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eDiscovery Competence is a Challenge Not Being Talked About Enough

Written by Doug Austin, Editor of eDiscovery Today

As I wrote about a few weeks ago, eDiscovery Today recently released the 2022 State of the Industry Report regarding industry trends for eDiscovery.

One of the questions I asked that 281 respondents answered was “What do you think is the eDiscovery challenge that not enough people in the industry are talking about?” There were nine selections to choose from, plus an “Other” write-in option. With that many selections, you would think the results would be evenly distributed.

But it wasn’t. The top choice of survey respondents was “Lack of eDiscovery Competence within the Legal Profession” at 30%. The second most selected choice was “Discovery of Collaboration App Data” at 12.9%. It was the second year in a row that “Lack of eDiscovery Competence” was the top choice.

Enforcing the Duty for Technical Competence

As you may know, lawyers have an ethical duty to competence as outlined by Rule 1.1: Competence from the ABA Model Rules of Professional Conduct. But it’s Comment 8 to Rule 1.1 that gets the most attention from legal tech and eDiscovery professionals. It says (emphasis added):

[8]  To maintain the requisite knowledge and skill, a lawyer should keep abreast of changes in the law and its practice, including the benefits and risks associated with relevant technology, engage in continuing study and education and comply with all continuing legal education requirements to which the lawyer is subject.

That technology competence clause not only has been emphasized by the ABA, but similar language has been picked up by 39 states now. Bob Ambrogi’s terrific LawSites blog, has tracked all of the states’ adoption of the ethical duty of technology competence, so you can check to see if your state is there.

There aren’t any rules on eDiscovery competence, but there is one state opinion from California.  Formal Opinion No. 2015-193 states (among other things):

An attorney lacking the required competence for e-discovery issues has three options: (1) acquire sufficient learning and skill before performance is required; (2) associate with or consult technical consultants or competent counsel; or (3) decline the client representation. Lack of competence in e-discovery issues also may lead to an ethical violation of an attorney’s duty of confidentiality.

While most states now have an ethical duty of technology competence, only two states – Florida and North Carolina – have a technology requirement as part of their Continuing Legal Education (CLE) curricula. That’s general technology, not eDiscovery. For lawyers to take technical competence seriously, more states need to require technology CLE – otherwise, there is no enforcement of that duty of technology competence.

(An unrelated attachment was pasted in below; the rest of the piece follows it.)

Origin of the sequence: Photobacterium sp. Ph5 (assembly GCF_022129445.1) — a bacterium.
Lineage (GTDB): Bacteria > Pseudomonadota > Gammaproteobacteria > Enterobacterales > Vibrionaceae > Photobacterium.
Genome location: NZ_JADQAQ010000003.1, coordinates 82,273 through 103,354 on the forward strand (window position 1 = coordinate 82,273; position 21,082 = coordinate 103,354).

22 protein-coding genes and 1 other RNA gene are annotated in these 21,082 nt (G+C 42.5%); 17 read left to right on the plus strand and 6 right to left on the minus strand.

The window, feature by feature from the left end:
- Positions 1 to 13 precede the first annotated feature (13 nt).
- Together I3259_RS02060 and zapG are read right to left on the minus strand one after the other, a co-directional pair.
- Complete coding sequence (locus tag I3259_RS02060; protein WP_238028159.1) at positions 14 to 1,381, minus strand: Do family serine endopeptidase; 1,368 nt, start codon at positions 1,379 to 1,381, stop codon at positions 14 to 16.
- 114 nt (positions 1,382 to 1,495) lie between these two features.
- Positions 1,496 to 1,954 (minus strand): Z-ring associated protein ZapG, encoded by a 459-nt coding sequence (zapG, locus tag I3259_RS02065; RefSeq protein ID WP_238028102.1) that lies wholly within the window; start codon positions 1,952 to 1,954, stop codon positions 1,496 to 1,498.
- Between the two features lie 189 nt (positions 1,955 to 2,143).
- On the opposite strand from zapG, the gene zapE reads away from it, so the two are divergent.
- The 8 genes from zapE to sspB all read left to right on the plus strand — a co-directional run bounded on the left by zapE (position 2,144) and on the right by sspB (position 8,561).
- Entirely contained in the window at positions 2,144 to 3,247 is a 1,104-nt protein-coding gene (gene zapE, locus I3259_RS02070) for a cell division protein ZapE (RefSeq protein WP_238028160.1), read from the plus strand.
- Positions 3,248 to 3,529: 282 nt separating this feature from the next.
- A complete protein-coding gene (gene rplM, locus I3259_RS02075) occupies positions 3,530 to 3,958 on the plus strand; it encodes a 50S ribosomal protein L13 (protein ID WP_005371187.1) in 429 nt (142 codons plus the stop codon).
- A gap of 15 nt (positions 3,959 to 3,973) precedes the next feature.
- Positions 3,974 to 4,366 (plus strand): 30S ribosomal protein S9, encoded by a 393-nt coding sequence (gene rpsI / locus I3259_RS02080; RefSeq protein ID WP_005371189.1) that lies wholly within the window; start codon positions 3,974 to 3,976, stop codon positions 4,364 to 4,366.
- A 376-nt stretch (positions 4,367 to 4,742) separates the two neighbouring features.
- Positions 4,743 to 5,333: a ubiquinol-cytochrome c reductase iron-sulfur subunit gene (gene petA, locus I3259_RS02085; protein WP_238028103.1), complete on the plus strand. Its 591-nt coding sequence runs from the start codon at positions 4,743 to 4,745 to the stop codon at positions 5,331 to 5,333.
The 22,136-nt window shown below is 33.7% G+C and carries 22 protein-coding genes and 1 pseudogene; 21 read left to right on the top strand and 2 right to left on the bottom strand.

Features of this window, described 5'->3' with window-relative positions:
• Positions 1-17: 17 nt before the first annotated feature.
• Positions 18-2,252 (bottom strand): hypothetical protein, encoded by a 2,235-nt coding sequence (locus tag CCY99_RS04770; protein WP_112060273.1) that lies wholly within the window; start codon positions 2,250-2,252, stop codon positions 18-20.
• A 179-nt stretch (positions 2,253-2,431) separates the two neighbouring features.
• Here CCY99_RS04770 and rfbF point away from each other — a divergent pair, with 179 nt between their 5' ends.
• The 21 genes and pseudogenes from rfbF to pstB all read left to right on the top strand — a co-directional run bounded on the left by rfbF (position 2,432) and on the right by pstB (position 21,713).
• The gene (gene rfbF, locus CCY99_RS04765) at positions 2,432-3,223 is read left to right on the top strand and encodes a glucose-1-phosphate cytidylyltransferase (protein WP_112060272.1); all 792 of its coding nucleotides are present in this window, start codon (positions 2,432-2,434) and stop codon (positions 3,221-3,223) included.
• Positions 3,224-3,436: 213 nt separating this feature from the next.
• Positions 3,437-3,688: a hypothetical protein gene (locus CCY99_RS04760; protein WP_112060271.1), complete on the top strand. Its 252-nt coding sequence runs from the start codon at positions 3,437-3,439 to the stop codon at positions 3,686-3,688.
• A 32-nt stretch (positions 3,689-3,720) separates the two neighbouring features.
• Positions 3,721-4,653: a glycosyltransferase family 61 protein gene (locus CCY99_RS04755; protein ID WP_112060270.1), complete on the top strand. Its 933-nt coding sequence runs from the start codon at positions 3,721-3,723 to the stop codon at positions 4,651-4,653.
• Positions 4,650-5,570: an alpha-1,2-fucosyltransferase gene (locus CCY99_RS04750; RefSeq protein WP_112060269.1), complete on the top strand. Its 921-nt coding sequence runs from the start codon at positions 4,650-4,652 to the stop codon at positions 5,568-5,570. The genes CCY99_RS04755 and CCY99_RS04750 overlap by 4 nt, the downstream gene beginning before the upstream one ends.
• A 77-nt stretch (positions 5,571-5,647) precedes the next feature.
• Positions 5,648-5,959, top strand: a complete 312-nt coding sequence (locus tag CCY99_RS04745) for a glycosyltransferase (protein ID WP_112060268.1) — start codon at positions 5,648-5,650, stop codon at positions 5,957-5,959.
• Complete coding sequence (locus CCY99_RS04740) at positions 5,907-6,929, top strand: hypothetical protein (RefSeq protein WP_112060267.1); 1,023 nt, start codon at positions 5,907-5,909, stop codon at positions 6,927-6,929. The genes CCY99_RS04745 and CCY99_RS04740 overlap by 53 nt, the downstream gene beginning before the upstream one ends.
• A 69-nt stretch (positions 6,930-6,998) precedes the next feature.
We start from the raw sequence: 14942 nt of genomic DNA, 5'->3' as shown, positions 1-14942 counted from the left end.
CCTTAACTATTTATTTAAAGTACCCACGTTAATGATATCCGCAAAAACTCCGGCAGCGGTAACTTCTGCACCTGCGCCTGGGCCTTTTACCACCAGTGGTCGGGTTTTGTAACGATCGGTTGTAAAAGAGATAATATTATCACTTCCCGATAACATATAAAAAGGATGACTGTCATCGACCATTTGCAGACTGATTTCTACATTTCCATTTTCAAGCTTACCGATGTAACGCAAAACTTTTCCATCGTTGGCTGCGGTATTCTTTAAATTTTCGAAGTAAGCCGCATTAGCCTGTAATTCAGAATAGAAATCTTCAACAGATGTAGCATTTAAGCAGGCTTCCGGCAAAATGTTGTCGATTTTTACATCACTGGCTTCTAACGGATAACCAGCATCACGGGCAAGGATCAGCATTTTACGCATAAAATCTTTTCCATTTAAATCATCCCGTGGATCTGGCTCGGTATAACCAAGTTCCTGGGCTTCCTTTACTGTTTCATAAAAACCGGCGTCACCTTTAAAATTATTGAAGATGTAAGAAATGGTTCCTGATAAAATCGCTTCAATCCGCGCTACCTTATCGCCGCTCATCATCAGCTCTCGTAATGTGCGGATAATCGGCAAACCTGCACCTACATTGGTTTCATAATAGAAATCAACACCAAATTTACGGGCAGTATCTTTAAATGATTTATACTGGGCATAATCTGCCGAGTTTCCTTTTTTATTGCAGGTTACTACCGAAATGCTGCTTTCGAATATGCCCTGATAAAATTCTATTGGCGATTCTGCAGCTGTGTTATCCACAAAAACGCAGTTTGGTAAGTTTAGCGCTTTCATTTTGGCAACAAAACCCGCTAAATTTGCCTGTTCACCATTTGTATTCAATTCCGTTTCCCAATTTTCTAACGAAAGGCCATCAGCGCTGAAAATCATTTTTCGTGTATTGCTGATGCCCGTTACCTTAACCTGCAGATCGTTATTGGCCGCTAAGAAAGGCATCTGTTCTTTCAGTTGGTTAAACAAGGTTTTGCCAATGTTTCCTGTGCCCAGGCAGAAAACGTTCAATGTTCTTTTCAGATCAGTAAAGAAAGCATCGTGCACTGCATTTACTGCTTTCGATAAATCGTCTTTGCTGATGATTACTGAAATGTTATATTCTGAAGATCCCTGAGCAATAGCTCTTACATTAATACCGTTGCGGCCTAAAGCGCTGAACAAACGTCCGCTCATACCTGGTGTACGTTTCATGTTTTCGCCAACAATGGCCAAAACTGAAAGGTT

Three Technology Areas to Keep Abreast of Changes

Since the duty to keep abreast of changes includes technology, here are three technology areas that are rapidly changing for lawyers and legal professionals need to keep abreast of:

  • Increase in Data Sources Like Mobile Devices and Collaboration Apps: Discovery isn’t just about email and office files anymore. Legal professionals have a duty to keep abreast of technology to support newer sources of ESI, like mobile devices, collaboration apps, and even Internet of Things (IoT) devices.
  • The Move to the Left of the EDRM Model: I’ve written about this many times on this blog, but I’ll say it again – broad collection of the entire corpus of a custodian is no longer the best practice in the era of Big Data. Filtering and culling happen further upstream in the EDRM lifecycle and it’s important to understand the technology that exists which makes that possible.
  • Artificial Intelligence and Machine Learning: You can’t discuss emerging technologies without discussing AI! IPRO, ZyLAB, and the Association of E-Discovery Specialists (ACEDS) recently surveyed 184 eDiscovery practitioners to better understand how AI is deployed across the eDiscovery industry and they discussed the results of that survey and understanding AI in this webinar that was held just last week!

Conclusion

eDiscovery bloggers like me are all about raising technology and eDiscovery competence – it’s what we do! I look forward to the day when we don’t have to say we’re not talking about the lack of eDiscovery competence enough.

My recommendation to anyone who wants to become more competent in eDiscovery is simple: 1) Spend 5-15 minutes daily reading about eDiscovery technology trends, and 2) Attend one or two one-hour webinar sessions per month. You can do both without cost and doing so will go long way toward boosting your technology and eDiscovery competence!

IPRO also offers e-Discovery courses in its learning center, as well as offers many webinars that can help you better overcome any challenges with eDiscovery.

For a FREE copy of the full 2022 State of the Industry report, simply follow eDiscovery Today via email and I covered the report at a high level here, which included a few high-level stats regarding the report.

And for more educational topics from me related to eDiscovery, information governance, cybersecurity and data privacy, feel free to follow my blog, eDiscovery Today!